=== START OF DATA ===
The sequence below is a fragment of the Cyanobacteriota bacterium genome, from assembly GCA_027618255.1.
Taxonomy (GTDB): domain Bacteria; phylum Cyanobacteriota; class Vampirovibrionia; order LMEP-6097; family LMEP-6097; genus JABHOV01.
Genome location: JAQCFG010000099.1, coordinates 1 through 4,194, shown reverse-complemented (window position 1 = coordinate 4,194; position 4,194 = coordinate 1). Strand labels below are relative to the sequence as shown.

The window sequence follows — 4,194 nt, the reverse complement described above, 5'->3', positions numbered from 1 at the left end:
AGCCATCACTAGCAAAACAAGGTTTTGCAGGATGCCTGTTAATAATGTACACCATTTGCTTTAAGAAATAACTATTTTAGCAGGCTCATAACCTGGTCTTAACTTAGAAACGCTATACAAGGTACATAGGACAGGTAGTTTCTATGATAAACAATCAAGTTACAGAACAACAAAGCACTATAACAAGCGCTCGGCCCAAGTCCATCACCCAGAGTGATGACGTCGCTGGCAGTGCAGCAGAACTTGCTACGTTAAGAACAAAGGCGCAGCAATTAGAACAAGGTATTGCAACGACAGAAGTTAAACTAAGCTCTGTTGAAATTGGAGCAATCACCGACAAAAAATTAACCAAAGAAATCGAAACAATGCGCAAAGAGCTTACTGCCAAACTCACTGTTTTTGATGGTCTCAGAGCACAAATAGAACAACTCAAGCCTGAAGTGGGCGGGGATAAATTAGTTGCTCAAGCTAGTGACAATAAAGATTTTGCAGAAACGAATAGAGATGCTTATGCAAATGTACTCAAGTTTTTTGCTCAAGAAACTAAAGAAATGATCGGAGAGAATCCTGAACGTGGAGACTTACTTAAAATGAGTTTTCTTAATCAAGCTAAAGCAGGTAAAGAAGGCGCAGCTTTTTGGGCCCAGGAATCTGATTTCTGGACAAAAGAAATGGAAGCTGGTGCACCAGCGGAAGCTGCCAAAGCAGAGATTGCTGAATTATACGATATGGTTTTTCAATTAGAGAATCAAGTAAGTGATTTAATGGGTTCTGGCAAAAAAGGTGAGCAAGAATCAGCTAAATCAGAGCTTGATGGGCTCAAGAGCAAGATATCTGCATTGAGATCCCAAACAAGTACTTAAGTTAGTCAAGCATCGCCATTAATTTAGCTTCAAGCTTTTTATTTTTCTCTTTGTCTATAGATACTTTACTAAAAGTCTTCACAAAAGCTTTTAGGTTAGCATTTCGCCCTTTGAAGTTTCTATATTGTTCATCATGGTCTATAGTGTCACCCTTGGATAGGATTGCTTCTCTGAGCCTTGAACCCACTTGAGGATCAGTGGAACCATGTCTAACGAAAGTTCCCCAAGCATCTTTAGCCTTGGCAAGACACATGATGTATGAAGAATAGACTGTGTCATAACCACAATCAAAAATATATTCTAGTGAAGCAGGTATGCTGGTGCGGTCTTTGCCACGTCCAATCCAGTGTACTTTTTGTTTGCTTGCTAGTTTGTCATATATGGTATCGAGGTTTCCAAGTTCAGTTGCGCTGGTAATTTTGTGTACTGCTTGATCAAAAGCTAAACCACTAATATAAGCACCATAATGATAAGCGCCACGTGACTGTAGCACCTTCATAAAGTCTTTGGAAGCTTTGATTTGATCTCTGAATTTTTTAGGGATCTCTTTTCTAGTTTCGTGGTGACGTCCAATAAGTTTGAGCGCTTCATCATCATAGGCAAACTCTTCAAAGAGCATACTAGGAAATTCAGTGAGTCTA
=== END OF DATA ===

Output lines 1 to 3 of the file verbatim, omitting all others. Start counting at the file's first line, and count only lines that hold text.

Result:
The sequence below is a fragment of the Cyanobacteriota bacterium genome, from assembly GCA_027618255.1.
Taxonomy (GTDB): domain Bacteria; phylum Cyanobacteriota; class Vampirovibrionia; order LMEP-6097; family LMEP-6097; genus JABHOV01.
Genome location: JAQCFG010000099.1, coordinates 1 through 4,194, shown reverse-complemented (window position 1 = coordinate 4,194; position 4,194 = coordinate 1). Strand labels below are relative to the sequence as shown.